1) Deadspin points out how many people showed up to the last two games at Jacobs Field wearing red face paint. I noticed this on TV and was surprised. I just don't see how this is acceptable behavior for a publicly funded firm (I'm assuming the Indians received public funding for their stadium).2) The Deadspin post links to a Christian Monitor Science column by an NYU professor calling for the end of Chief Wahoo. The column makes a very similar argument to Tim's earlier one here. In particular the column stresses the "Little Black Sambo" analogy:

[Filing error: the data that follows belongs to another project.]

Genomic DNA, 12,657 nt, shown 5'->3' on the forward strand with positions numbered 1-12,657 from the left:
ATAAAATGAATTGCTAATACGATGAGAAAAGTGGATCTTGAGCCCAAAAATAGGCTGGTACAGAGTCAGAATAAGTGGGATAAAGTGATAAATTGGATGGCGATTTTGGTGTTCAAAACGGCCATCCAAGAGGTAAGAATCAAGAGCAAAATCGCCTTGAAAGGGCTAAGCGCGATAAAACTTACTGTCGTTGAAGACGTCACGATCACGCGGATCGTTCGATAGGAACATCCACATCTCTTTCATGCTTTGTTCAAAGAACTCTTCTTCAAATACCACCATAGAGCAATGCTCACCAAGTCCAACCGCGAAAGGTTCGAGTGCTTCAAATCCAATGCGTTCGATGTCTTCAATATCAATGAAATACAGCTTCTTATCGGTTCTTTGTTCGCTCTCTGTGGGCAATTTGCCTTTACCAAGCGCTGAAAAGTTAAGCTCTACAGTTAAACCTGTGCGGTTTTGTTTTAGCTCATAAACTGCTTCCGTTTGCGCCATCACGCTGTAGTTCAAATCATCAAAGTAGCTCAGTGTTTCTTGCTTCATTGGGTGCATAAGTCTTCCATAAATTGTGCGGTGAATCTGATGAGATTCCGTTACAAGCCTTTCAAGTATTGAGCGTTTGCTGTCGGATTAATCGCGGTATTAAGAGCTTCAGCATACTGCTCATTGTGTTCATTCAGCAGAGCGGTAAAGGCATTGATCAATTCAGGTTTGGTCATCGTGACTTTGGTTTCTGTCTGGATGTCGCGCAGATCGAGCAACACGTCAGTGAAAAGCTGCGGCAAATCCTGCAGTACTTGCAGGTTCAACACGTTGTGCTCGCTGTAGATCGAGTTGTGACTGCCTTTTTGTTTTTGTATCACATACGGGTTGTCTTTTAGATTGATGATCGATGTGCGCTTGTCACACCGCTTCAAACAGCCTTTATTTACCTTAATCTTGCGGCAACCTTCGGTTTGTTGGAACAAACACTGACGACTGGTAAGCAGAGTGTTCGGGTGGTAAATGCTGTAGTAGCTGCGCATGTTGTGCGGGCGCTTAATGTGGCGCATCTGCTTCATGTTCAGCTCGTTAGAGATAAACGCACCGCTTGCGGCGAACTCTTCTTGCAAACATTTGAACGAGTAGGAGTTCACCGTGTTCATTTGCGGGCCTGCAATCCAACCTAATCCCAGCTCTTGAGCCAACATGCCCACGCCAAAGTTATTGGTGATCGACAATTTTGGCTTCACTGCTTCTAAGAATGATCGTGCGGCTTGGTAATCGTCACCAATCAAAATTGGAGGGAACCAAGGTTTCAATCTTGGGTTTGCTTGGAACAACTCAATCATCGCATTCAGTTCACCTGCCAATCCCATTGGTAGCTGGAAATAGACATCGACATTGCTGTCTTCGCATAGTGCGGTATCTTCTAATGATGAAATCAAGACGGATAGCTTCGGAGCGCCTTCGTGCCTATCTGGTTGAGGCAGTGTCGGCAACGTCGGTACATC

And here someone might respond that the cartoon of Chief Wahoo is, well, just a cartoon, saying it doesn't reflect the sentiments of anyone today, and only an overly sensitive, politically correct liberal could object to something so innocuous.In 1947, the Washington Post rejected black demands to remove "Little Black Sambo" from elementary school textbooks. Remember Sambo? To African-Americans, this simple-minded and thick-lipped figure embodied the worst elements of antiblack caricature. But to the Post, he was just a storybook character – and a harmless one, at that. "To insist that Negroes be given equal rights with other citizens is one thing," the Post editorialized. "To insist that their particular sensibilities entitle them to exercise a kind of censorship is quite another."But the issue involved more than just black attitudes, as one local African-American leader replied. Instead, he argued, it affected everyone. If white children absorbed the Sambo story of black-as-buffoon, they would never regard African-Americans as truly equal.So when you watch the Cleveland Indians on television this week, watch your kids as well. Ask yourself what the image of Chief Wahoo teaches them about Native Americans. And ask yourself if you can live with the answer.